Having done scores of exit interviews for previous employers and clients, I got to look into the crystal ball of what employees wish their bosses knew, before they quit their jobs.

Before I share some typical and dysfunctional patterns that showed up, let me preface by saying there are plenty of good managers out there. I commend you. But there are also plenty of mediocre ones.

The difference between good and mediocre managers 

While most managers may know how to effectively manage the nuts and bolts of the work (project, scope, schedule, budget, timeline), real effective managers are also leaders who care enough about human beings to set them up for success. 

In the end, what distinguishes successful managers from the rest comes down to the set standards and practices of the best leaders. These are things that the employees in my hundreds of exit interviews wished their managers knew. Here are three to consider (written in the voice of the employee). 

1. I wish for more growth and development

People development is not a separate retention activity enforced by HR. It's ingrained in the mindset of good leaders who care about their employees. Obviously, this is a good business strategy, as it will increase team performance.

But beyond that, developing people is a goal of leadership in and of itself. It's a way of being. And this is how great leaders do it:

  • They identify their employees' gifts, talents, strengths, and personality types for the best job fit, so they can reach their potential.
  • They champion a learning spirit within the organization, sending a clear message that "growing our people is one of our highest priorities."
  • They provide ongoing training, coaching, and mentoring opportunities that are aligned with job purpose, performance measures, and fulfilling the organizational mission.

2. I wish for better communication

Communicating effectively with your employees is vitally important to your success as a leader. Even Warren Buffett considers developing your communication skills one of the best investments you'll ever make, stating that it "can increase your value by at least 50 percent."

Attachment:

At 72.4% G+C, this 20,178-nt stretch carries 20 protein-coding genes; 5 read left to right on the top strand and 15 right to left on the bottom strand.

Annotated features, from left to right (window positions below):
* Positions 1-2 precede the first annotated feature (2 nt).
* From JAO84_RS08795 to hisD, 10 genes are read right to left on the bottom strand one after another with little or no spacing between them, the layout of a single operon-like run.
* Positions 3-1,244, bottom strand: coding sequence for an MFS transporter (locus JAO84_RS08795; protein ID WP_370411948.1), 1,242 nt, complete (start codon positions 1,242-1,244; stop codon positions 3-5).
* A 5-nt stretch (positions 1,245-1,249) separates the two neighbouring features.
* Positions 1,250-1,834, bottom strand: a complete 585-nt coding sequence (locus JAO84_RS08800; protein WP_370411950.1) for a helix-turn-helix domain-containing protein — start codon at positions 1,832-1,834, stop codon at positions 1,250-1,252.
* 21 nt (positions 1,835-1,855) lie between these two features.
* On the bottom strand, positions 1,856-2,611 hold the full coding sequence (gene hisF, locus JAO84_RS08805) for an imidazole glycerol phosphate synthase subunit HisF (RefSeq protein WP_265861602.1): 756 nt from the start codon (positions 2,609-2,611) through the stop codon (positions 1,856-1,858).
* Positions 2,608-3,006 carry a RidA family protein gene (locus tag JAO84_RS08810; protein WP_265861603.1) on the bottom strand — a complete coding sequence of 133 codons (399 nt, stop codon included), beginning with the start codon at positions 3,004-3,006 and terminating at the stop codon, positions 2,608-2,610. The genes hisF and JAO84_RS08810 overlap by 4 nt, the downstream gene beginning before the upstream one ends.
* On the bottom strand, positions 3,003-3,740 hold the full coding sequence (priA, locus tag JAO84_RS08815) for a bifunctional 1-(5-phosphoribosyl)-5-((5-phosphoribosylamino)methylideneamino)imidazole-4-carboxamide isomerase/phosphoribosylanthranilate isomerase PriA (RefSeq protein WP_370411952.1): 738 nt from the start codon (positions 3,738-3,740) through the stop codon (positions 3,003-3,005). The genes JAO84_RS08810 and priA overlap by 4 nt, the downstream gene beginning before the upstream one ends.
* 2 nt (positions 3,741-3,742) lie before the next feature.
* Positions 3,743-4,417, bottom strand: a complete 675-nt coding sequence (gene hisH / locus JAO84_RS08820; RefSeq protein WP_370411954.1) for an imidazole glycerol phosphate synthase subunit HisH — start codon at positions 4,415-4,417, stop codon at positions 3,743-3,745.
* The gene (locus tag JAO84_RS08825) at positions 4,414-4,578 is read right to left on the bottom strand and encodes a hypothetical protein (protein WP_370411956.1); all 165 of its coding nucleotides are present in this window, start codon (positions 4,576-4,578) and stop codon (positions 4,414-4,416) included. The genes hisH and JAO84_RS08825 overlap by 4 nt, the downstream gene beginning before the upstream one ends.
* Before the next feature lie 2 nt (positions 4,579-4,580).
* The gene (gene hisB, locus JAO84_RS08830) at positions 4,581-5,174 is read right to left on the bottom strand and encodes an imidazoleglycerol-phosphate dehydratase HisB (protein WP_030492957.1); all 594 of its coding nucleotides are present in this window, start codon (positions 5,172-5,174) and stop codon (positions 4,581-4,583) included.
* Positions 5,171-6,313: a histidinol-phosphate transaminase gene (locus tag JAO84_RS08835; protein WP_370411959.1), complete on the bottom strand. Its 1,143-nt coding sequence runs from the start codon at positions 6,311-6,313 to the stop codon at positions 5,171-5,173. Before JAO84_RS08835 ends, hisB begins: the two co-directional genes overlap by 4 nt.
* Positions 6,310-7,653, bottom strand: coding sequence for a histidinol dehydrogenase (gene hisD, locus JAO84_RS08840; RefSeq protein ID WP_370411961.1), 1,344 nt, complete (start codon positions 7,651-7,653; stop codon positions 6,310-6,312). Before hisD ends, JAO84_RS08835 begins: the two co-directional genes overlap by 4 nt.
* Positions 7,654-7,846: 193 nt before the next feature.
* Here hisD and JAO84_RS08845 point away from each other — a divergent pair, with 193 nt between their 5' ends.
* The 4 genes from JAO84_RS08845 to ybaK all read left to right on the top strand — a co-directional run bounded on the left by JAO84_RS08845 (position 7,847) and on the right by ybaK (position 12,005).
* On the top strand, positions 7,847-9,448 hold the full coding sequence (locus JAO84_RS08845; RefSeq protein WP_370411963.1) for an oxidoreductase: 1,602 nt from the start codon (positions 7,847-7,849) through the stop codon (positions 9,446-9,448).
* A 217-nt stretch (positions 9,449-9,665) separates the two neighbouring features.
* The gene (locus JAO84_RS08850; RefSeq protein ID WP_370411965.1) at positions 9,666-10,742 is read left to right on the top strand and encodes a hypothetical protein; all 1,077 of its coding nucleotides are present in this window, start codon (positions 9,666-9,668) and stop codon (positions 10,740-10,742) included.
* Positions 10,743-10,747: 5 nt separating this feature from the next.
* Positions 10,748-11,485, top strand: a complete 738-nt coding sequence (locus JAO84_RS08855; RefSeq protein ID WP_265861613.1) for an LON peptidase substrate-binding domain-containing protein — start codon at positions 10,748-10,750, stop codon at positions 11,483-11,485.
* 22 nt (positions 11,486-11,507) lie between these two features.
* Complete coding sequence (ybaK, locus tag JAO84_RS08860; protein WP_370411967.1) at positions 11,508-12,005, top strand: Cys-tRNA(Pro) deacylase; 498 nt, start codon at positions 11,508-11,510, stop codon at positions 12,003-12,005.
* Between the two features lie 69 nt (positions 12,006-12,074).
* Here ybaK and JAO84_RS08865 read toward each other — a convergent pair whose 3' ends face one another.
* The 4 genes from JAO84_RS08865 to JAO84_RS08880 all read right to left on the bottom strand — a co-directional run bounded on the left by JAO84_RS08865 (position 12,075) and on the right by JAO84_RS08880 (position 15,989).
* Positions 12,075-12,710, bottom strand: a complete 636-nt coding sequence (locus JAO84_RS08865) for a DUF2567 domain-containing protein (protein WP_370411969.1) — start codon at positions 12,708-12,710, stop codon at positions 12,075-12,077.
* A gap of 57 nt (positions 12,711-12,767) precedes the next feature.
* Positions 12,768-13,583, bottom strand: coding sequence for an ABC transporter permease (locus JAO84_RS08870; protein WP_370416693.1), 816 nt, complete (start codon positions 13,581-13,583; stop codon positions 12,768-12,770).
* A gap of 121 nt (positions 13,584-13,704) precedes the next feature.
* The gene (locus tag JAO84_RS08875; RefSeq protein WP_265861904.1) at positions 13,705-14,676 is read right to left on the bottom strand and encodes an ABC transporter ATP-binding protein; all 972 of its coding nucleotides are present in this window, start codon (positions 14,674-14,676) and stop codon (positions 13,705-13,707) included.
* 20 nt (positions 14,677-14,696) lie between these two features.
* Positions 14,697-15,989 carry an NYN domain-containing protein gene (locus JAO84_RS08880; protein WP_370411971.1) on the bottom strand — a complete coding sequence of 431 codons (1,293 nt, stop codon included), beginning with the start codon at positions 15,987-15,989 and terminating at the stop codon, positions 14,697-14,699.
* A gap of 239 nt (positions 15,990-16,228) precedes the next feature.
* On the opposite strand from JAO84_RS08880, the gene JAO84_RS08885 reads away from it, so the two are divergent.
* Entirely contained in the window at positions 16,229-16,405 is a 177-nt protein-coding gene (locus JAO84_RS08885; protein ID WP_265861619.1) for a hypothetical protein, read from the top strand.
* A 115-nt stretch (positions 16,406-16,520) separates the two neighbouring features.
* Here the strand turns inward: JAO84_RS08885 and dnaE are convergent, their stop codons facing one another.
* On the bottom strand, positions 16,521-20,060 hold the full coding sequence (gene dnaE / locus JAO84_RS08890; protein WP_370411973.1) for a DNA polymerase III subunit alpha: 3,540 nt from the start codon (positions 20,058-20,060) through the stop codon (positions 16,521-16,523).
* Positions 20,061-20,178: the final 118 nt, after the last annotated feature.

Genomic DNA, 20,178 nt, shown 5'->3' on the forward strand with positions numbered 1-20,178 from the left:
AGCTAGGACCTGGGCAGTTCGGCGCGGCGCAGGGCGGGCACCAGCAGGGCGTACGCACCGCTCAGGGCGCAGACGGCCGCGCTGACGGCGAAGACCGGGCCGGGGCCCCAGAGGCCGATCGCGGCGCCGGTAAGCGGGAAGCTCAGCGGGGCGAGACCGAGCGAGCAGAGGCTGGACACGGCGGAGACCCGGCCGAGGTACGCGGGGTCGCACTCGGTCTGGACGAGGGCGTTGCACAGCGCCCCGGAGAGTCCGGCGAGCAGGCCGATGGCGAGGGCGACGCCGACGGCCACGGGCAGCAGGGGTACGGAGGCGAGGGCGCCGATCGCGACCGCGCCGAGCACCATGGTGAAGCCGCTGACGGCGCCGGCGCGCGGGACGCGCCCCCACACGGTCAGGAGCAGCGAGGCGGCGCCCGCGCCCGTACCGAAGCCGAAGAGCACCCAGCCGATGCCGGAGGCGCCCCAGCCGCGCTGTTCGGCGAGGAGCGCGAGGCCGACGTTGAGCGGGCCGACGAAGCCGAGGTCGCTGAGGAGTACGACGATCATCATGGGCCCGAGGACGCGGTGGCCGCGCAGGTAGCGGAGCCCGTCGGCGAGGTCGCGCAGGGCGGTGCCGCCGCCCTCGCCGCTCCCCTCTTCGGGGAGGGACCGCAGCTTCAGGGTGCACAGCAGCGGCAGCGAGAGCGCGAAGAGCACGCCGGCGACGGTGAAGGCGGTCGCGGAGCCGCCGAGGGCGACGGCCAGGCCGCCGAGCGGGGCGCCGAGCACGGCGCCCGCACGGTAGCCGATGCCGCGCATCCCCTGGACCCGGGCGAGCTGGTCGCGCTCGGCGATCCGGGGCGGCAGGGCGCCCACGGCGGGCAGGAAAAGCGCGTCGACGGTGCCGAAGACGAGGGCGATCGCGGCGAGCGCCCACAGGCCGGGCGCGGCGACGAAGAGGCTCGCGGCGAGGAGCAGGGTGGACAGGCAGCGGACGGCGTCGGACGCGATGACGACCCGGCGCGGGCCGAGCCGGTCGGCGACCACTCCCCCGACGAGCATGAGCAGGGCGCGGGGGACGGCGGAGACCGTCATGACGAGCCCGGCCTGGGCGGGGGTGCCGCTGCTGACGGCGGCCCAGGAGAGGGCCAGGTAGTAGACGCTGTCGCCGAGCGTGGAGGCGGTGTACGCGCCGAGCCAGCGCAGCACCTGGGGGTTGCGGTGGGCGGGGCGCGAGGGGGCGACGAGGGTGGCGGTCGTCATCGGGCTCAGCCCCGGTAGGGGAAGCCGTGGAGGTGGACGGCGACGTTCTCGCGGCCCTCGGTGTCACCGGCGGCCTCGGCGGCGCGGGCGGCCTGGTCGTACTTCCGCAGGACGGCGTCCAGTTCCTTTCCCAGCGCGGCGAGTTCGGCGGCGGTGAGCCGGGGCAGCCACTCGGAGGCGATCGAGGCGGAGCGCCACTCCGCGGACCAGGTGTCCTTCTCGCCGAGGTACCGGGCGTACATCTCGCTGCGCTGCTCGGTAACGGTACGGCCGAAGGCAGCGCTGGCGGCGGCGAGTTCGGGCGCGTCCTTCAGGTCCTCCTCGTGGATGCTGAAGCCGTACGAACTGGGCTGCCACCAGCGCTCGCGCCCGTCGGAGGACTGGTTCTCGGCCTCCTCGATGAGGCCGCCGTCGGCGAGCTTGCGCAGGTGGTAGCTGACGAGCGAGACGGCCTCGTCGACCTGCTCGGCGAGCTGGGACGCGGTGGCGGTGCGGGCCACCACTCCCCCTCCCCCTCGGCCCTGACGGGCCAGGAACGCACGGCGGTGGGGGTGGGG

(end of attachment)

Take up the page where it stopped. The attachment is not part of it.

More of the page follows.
One of the most effective means for improving leadership communication is to share information. Good leaders are transparent in sharing company information to foster trust and accountability across the enterprise. Being open and honest with everyone about both the good news and the bad news helps ensure people that their work and role are valued.

Leaders at Bridgewater Associates, the investment management firm founded by Ray Dalio, record every meeting and make it available to all employees. This open communication vehicle is a learning tool that illustrates how decisions are made. It also encourages more precise thinking and communication while reducing politics.

Effective communication isn't just about talking; good leaders listen intuitively to the other person's story, ask questions, and search conversations for depth, meaning, and understanding. Your intent is to put the focus on the other person and to be aware of their thoughts and feelings. It is a genuine expression of your desire to give and serve others. When you do, other people feel safe in your presence and you develop trust.

3. I wish for more flexible work hours

One of the many ways Americans have reevaluated their work lives during the pandemic is through the desire for more work-life integration. According to Beqom's 2021 Employee Expectations in Hiring Report, the majority (77 percent) of American workers would take a salary lower than the market average if they had flexibility in working hours.

The standard 9-to-5 no longer exists, as the lines between work and life have blurred for those in a hybrid workplace model. For many employees, it's unclear if they're working at home or living at work. Leaders need to lean into the flexibility that working from home can bring to their employees and embrace the benefits a flexible work schedule provides.

This may include allowing employees to make their own schedules to ensure their work gets done alongside their other roles, such as caregiving for children or other family members.